17 April 2012
Chlorofluorocarbons and Their Environmental Footprint Beginning in the early 1930’s Chlorofluorocarbons, also known as CFCs were introduced to the world as a safe way to refrigerate food, insulation, and propellants of common aerosol sprays such as hairspray. At one point in the mid 1960’s, these CFCs were being massed produced in many developed countries such as Japan and the United States. These gases made it possible for people to have air-conditioning in their automobiles, improved refrigeration at home, and easy to use hairspray cans. What people were unaware of at the time, however, was the significant impact these CFCs had on our climate and more specifically the ozone layer. These were thought to be harmless gasses, but thousands of miles up into the earth’s atmosphere they actively worked to deplete the ozone layer. Oblivious to this fact for over forty years, people did not discover their role in the depletion of the ozone layer until 1974. Since then, universal protocols were developed to phase out the CFCs, and eventually they were made obsolete with the development of environmentally safer alternatives. Nobel Prize winner Mario Molina and his colleges released information in a nature journal detailing the effects of the chlorofluorocarbons on the stratosphere, and more specifically the ozone layer. The year was 1974 and the CFCs that were produced over forty years prior had become a mainstay in their society. Many manufacturers and producers of refrigerants were skeptical of his findings as this ground breaking information would certainly do harm to their business. Two years later, however, people began to realize that they needed to set their selfishness aside and do what was best for our civilization as a whole. From this point on, there was an outcry from the science community to end any production CFCs.
Chlorofluorocarbons are made up of carbon, chlorine and fluorine atoms. Initially this simple structure was viewed as one of the major advantages of using CFCs. What was once to be viewed as the strength of these CFCs was later found to be the reason why they are dangerous to the atmosphere, and to our survival as a species. Because these gases are inert or they have a complete valence shell, they are not actively reacting with other atoms and gases in our atmosphere. When the CFCs rise and enter the Stratosphere, they are bombarded with UV radiation. After these events, the Chlorine atoms that were virtually harmless in the troposphere are stripped from the Fluorine and Carbon atoms. The Chlorine atoms are now ozone eating death atoms that are capable of depleting the ozone layer for hundreds of years.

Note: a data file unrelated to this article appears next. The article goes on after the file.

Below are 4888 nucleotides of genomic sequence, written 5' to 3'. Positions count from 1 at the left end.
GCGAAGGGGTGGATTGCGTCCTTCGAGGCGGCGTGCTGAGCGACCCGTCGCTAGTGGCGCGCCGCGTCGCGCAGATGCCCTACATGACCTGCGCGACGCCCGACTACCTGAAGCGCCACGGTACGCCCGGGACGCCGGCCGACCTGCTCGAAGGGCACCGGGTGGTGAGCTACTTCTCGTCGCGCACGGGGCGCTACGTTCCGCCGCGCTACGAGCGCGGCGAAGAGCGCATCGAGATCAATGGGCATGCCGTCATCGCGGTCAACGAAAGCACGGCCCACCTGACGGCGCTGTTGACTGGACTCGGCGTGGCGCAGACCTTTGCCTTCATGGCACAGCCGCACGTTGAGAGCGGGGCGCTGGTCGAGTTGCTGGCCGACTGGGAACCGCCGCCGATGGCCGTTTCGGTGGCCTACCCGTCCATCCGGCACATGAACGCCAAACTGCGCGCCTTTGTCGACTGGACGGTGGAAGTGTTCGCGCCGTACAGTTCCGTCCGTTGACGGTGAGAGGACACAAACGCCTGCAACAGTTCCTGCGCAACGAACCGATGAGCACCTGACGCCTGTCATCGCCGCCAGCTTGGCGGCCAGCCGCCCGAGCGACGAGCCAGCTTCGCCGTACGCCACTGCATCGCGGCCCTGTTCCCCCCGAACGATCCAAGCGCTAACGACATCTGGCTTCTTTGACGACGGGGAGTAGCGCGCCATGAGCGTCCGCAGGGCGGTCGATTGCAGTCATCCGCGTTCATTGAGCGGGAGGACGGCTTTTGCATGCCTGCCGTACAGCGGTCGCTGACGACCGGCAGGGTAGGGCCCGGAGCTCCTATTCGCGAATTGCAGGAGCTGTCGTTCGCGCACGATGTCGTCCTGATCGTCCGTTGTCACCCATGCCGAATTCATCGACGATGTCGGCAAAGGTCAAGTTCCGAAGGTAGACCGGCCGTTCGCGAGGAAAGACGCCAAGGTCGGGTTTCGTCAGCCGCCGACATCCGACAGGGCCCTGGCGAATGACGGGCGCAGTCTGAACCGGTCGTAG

In 1985 Joseph Farman, Brian Gardiner, and Jonathan Shanklin were the first to discover the hole in ozone layer. This hole was found over the continent of Antarctica, and its discovery had an astounding impact on the world. Only two years after the three men discovered the hole, a treaty known as The Montreal Protocol was adopted worldwide with 193 countries agreeing to ratify the treaty. The aim of this treaty was to set a timetable to drastically reduce the production of the CFCs but later discoveries brought changes to the treaty. Other similar substances were added to the list of substances to be banned and phased out in the same timeframe.
The importance of reducing our dependency on these harmful substances and eventually completely banning these harmful substances cannot be measured or quantified.